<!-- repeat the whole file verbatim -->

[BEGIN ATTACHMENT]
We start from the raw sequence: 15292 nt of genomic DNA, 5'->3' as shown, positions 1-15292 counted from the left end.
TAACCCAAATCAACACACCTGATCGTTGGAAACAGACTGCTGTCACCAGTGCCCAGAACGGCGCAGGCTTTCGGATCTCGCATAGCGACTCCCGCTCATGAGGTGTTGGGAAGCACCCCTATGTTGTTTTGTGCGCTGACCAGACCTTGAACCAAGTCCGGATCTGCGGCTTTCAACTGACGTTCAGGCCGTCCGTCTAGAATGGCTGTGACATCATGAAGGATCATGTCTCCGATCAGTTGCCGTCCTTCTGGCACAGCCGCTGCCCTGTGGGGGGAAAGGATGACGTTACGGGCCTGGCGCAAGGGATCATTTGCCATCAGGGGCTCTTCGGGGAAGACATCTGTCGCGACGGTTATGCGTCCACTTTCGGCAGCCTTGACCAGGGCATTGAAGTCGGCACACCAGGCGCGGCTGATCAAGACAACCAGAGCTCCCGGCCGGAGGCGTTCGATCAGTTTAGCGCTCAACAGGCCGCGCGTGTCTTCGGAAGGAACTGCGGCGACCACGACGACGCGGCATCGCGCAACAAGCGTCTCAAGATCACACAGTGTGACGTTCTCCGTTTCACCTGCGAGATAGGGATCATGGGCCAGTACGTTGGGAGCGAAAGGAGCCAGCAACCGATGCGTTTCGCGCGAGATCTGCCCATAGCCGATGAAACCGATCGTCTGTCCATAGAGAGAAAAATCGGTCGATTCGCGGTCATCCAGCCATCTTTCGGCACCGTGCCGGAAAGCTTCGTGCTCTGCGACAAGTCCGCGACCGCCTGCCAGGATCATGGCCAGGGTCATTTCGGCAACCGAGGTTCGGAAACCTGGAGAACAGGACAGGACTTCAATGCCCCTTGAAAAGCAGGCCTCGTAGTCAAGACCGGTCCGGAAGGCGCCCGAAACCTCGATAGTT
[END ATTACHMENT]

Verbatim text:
We start from the raw sequence: 15292 nt of genomic DNA, 5'->3' as shown, positions 1-15292 counted from the left end.
TAACCCAAATCAACACACCTGATCGTTGGAAACAGACTGCTGTCACCAGTGCCCAGAACGGCGCAGGCTTTCGGATCTCGCATAGCGACTCCCGCTCATGAGGTGTTGGGAAGCACCCCTATGTTGTTTTGTGCGCTGACCAGACCTTGAACCAAGTCCGGATCTGCGGCTTTCAACTGACGTTCAGGCCGTCCGTCTAGAATGGCTGTGACATCATGAAGGATCATGTCTCCGATCAGTTGCCGTCCTTCTGGCACAGCCGCTGCCCTGTGGGGGGAAAGGATGACGTTACGGGCCTGGCGCAAGGGATCATTTGCCATCAGGGGCTCTTCGGGGAAGACATCTGTCGCGACGGTTATGCGTCCACTTTCGGCAGCCTTGACCAGGGCATTGAAGTCGGCACACCAGGCGCGGCTGATCAAGACAACCAGAGCTCCCGGCCGGAGGCGTTCGATCAGTTTAGCGCTCAACAGGCCGCGCGTGTCTTCGGAAGGAACTGCGGCGACCACGACGACGCGGCATCGCGCAACAAGCGTCTCAAGATCACACAGTGTGACGTTCTCCGTTTCACCTGCGAGATAGGGATCATGGGCCAGTACGTTGGGAGCGAAAGGAGCCAGCAACCGATGCGTTTCGCGCGAGATCTGCCCATAGCCGATGAAACCGATCGTCTGTCCATAGAGAGAAAAATCGGTCGATTCGCGGTCATCCAGCCATCTTTCGGCACCGTGCCGGAAAGCTTCGTGCTCTGCGACAAGTCCGCGACCGCCTGCCAGGATCATGGCCAGGGTCATTTCGGCAACCGAGGTTCGGAAACCTGGAGAACAGGACAGGACTTCAATGCCCCTTGAAAAGCAGGCCTCGTAGTCAAGACCGGTCCGGAAGGCGCCCGAAACCTCGATAGTT